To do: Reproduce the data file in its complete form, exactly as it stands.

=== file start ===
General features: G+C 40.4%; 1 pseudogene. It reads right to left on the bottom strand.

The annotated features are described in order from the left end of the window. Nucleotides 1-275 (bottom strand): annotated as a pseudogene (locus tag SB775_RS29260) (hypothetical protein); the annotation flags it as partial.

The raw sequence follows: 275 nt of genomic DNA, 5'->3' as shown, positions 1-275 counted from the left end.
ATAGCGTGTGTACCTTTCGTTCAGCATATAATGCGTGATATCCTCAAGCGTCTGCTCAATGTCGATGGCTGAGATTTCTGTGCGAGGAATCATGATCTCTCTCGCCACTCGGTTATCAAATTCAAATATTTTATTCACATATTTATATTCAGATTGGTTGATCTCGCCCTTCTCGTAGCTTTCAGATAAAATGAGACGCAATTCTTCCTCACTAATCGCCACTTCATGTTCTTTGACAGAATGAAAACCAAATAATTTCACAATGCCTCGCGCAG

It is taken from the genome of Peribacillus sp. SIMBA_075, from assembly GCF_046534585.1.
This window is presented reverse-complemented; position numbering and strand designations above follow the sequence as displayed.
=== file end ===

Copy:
General features: G+C 40.4%; 1 pseudogene. It reads right to left on the bottom strand.

The annotated features are described in order from the left end of the window. Nucleotides 1-275 (bottom strand): annotated as a pseudogene (locus tag SB775_RS29260) (hypothetical protein); the annotation flags it as partial.

The raw sequence follows: 275 nt of genomic DNA, 5'->3' as shown, positions 1-275 counted from the left end.
ATAGCGTGTGTACCTTTCGTTCAGCATATAATGCGTGATATCCTCAAGCGTCTGCTCAATGTCGATGGCTGAGATTTCTGTGCGAGGAATCATGATCTCTCTCGCCACTCGGTTATCAAATTCAAATATTTTATTCACATATTTATATTCAGATTGGTTGATCTCGCCCTTCTCGTAGCTTTCAGATAAAATGAGACGCAATTCTTCCTCACTAATCGCCACTTCATGTTCTTTGACAGAATGAAAACCAAATAATTTCACAATGCCTCGCGCAG

It is taken from the genome of Peribacillus sp. SIMBA_075, from assembly GCF_046534585.1.
This window is presented reverse-complemented; position numbering and strand designations above follow the sequence as displayed.